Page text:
The financing for this purpose ought to be appropriately nuanced to surmount the competition inhibiting risk premium, and cost of capital challenges that Africa faces. A good mix of development finance would be important, alongside patient, and flexible, financing instruments, some of which have been used successfully for financing renewables. All these might involve some rejigging of the global financial architecture.

In a round table meeting during the Global Financial Pact Summit held in June in Paris, France, Kenyan President William Ruto called for a re-engineering of the engagement between the West and the international financial institutions to make them more responsive to the needs of Africa: “Africa has the greatest potential for renewable energy – from solar, wind, hydro, and geothermal. Kenya is already leading the way with 92 per cent of our grid being green. At this global citizen event, we call for a global financial system that is fit for purpose. One that does not put the West against the East, the North against the South, or emitters against those who don’t emit, or the developed against the developing. We want a financial system that is fair and transparent, and it isn’t too much to ask for a fair system,” President Ruto said.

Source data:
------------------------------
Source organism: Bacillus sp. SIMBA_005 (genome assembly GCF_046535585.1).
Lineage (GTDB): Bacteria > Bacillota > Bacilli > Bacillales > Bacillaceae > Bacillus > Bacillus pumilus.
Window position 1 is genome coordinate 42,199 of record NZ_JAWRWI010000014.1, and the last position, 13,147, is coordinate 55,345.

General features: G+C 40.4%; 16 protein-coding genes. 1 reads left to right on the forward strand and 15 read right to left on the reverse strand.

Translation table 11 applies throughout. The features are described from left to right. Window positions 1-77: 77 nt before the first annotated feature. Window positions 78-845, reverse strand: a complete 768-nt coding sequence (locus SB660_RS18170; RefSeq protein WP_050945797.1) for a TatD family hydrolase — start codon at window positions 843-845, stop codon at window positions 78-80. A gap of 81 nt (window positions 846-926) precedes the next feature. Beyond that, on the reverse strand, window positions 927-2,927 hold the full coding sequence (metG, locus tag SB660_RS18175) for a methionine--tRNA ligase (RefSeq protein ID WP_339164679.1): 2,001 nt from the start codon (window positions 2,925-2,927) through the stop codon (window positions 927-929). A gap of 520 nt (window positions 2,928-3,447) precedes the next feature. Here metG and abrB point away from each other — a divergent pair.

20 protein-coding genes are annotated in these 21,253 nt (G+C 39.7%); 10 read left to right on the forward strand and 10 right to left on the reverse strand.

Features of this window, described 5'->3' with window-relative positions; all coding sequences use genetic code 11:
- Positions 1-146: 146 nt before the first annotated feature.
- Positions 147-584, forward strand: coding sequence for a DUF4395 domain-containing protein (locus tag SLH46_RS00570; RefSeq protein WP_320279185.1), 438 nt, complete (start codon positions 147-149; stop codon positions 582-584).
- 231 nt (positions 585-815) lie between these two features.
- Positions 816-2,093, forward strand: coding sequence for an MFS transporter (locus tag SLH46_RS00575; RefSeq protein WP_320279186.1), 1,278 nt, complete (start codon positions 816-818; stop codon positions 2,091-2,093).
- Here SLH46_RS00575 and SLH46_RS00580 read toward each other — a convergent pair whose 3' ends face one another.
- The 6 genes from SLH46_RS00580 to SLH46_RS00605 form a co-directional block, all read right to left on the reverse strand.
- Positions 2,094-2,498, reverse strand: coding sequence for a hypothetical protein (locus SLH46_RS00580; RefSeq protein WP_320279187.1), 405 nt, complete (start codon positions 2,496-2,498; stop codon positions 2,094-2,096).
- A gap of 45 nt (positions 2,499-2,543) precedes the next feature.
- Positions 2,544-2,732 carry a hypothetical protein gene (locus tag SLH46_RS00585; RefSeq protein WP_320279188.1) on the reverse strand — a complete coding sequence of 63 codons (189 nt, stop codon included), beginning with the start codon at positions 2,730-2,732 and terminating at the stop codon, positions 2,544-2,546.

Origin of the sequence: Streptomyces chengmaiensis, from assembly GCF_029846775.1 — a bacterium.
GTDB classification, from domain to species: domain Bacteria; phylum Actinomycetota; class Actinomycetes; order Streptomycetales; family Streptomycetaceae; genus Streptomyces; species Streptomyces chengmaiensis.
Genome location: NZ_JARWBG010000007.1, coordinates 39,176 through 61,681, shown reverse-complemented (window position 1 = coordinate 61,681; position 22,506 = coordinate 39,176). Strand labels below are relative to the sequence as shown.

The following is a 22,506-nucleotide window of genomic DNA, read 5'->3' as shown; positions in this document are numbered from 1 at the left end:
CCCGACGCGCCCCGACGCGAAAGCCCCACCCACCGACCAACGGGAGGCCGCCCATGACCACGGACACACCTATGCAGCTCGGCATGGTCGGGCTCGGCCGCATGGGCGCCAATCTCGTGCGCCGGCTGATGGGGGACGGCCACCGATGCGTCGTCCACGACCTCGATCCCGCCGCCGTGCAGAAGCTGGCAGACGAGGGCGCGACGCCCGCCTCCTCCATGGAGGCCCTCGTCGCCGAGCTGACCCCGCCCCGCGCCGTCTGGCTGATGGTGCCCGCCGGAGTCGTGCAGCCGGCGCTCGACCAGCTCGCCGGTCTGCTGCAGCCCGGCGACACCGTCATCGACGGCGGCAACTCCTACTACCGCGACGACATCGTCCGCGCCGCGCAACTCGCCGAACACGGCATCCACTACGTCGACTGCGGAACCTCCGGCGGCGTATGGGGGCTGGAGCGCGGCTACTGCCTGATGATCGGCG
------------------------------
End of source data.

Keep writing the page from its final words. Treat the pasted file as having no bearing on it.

With a paradigm that shifts Africa’s location from victim to solution, a win win pathway to a just, equitable and inclusive transition is clear. Africa has a sustainable pathway to energy access, jobs and and the multiple benefits that clean energy solutions bring, including improved health and reduced pollution. By ensuring equitable access to renewable energy, the continent can contribute positively to global climate goals while uplifting the lives of its people.